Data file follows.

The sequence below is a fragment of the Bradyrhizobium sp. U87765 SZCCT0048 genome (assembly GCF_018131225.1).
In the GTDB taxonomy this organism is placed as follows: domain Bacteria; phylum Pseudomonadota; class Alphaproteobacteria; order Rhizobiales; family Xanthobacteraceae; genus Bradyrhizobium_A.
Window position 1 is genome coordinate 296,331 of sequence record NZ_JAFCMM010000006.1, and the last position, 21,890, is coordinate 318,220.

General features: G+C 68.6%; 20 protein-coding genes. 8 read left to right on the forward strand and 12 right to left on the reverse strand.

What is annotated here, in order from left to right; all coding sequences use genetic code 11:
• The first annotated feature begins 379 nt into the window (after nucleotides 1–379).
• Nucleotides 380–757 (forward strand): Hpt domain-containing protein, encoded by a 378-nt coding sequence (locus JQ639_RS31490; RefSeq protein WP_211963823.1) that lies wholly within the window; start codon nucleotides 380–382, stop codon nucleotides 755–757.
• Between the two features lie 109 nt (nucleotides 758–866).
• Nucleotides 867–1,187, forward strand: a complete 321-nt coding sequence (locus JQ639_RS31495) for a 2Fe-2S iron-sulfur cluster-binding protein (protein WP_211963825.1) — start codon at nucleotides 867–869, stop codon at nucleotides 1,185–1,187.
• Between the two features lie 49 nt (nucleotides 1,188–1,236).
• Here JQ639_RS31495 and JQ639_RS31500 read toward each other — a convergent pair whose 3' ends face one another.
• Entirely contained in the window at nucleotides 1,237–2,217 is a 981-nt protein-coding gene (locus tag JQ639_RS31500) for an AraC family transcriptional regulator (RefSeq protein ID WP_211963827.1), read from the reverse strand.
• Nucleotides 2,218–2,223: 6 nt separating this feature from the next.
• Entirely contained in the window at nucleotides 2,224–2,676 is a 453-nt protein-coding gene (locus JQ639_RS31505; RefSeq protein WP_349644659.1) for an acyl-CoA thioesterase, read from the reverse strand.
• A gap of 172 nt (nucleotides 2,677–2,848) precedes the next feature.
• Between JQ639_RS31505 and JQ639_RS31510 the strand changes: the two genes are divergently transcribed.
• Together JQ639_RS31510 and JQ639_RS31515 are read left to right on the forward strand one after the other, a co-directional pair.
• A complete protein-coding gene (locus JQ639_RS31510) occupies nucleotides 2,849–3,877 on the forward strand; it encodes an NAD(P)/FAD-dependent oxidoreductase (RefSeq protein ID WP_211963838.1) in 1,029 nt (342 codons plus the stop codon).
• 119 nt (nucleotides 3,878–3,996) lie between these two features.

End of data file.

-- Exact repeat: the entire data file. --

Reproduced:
The sequence below is a fragment of the Bradyrhizobium sp. U87765 SZCCT0048 genome (assembly GCF_018131225.1).
In the GTDB taxonomy this organism is placed as follows: domain Bacteria; phylum Pseudomonadota; class Alphaproteobacteria; order Rhizobiales; family Xanthobacteraceae; genus Bradyrhizobium_A.
Window position 1 is genome coordinate 296,331 of sequence record NZ_JAFCMM010000006.1, and the last position, 21,890, is coordinate 318,220.

General features: G+C 68.6%; 20 protein-coding genes. 8 read left to right on the forward strand and 12 right to left on the reverse strand.

What is annotated here, in order from left to right; all coding sequences use genetic code 11:
• The first annotated feature begins 379 nt into the window (after nucleotides 1–379).
• Nucleotides 380–757 (forward strand): Hpt domain-containing protein, encoded by a 378-nt coding sequence (locus JQ639_RS31490; RefSeq protein WP_211963823.1) that lies wholly within the window; start codon nucleotides 380–382, stop codon nucleotides 755–757.
• Between the two features lie 109 nt (nucleotides 758–866).
• Nucleotides 867–1,187, forward strand: a complete 321-nt coding sequence (locus JQ639_RS31495) for a 2Fe-2S iron-sulfur cluster-binding protein (protein WP_211963825.1) — start codon at nucleotides 867–869, stop codon at nucleotides 1,185–1,187.
• Between the two features lie 49 nt (nucleotides 1,188–1,236).
• Here JQ639_RS31495 and JQ639_RS31500 read toward each other — a convergent pair whose 3' ends face one another.
• Entirely contained in the window at nucleotides 1,237–2,217 is a 981-nt protein-coding gene (locus tag JQ639_RS31500) for an AraC family transcriptional regulator (RefSeq protein ID WP_211963827.1), read from the reverse strand.
• Nucleotides 2,218–2,223: 6 nt separating this feature from the next.
• Entirely contained in the window at nucleotides 2,224–2,676 is a 453-nt protein-coding gene (locus JQ639_RS31505; RefSeq protein WP_349644659.1) for an acyl-CoA thioesterase, read from the reverse strand.
• A gap of 172 nt (nucleotides 2,677–2,848) precedes the next feature.
• Between JQ639_RS31505 and JQ639_RS31510 the strand changes: the two genes are divergently transcribed.
• Together JQ639_RS31510 and JQ639_RS31515 are read left to right on the forward strand one after the other, a co-directional pair.
• A complete protein-coding gene (locus JQ639_RS31510) occupies nucleotides 2,849–3,877 on the forward strand; it encodes an NAD(P)/FAD-dependent oxidoreductase (RefSeq protein ID WP_211963838.1) in 1,029 nt (342 codons plus the stop codon).
• 119 nt (nucleotides 3,878–3,996) lie between these two features.